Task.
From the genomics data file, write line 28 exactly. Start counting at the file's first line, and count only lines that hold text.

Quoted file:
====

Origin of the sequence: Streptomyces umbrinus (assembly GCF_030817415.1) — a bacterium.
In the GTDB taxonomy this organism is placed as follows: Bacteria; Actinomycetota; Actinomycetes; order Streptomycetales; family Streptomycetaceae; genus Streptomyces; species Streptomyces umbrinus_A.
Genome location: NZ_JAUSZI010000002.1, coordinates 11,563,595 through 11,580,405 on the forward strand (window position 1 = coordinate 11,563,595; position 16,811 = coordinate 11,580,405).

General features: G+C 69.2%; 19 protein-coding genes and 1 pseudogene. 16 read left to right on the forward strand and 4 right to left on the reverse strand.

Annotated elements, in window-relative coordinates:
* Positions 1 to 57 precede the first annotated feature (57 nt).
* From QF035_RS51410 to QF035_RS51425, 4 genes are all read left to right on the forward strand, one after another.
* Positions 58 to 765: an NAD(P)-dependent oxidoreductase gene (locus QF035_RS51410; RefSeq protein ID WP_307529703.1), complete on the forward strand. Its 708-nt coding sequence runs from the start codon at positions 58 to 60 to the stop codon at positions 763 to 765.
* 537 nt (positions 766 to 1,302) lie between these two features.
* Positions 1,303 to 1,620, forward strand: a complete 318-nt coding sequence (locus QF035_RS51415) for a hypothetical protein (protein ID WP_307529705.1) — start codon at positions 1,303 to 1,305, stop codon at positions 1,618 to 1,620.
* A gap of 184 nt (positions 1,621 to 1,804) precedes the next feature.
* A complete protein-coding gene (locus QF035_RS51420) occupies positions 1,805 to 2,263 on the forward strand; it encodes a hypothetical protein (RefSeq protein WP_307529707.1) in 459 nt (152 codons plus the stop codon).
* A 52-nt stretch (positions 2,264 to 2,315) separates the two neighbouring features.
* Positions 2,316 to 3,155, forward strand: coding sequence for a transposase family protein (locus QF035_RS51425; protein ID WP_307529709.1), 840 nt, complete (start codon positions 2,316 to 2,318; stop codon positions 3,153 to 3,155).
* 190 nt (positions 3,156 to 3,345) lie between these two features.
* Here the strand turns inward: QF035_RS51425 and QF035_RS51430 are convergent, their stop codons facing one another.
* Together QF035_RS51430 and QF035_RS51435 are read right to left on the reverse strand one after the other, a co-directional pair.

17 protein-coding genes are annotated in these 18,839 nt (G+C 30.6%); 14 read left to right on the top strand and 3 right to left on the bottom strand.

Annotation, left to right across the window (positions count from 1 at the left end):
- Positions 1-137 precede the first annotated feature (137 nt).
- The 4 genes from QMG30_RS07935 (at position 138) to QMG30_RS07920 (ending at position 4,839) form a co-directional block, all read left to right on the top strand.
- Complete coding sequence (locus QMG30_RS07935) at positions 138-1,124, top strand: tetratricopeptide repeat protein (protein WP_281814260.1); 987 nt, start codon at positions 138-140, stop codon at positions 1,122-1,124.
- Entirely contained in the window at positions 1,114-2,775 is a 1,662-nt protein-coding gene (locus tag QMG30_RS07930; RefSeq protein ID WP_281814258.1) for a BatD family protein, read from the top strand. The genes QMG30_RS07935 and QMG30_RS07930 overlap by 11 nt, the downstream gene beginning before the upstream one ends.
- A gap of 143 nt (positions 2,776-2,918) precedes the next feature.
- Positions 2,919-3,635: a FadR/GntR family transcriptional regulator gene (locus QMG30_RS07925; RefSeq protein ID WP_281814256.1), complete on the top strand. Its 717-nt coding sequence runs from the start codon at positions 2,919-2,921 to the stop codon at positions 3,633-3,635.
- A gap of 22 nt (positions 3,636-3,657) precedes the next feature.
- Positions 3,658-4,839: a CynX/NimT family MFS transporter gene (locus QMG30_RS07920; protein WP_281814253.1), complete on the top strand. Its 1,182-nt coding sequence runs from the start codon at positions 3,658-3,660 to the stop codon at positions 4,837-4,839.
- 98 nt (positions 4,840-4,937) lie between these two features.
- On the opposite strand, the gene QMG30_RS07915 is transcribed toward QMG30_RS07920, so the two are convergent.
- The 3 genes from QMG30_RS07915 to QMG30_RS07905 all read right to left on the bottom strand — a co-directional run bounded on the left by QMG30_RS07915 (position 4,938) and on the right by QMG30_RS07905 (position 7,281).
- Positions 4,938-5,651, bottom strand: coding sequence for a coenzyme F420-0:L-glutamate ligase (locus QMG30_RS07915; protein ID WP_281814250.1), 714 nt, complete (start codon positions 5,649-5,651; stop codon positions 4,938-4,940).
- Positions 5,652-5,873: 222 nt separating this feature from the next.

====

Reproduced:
- 98 nt (positions 4,840-4,937) lie between these two features.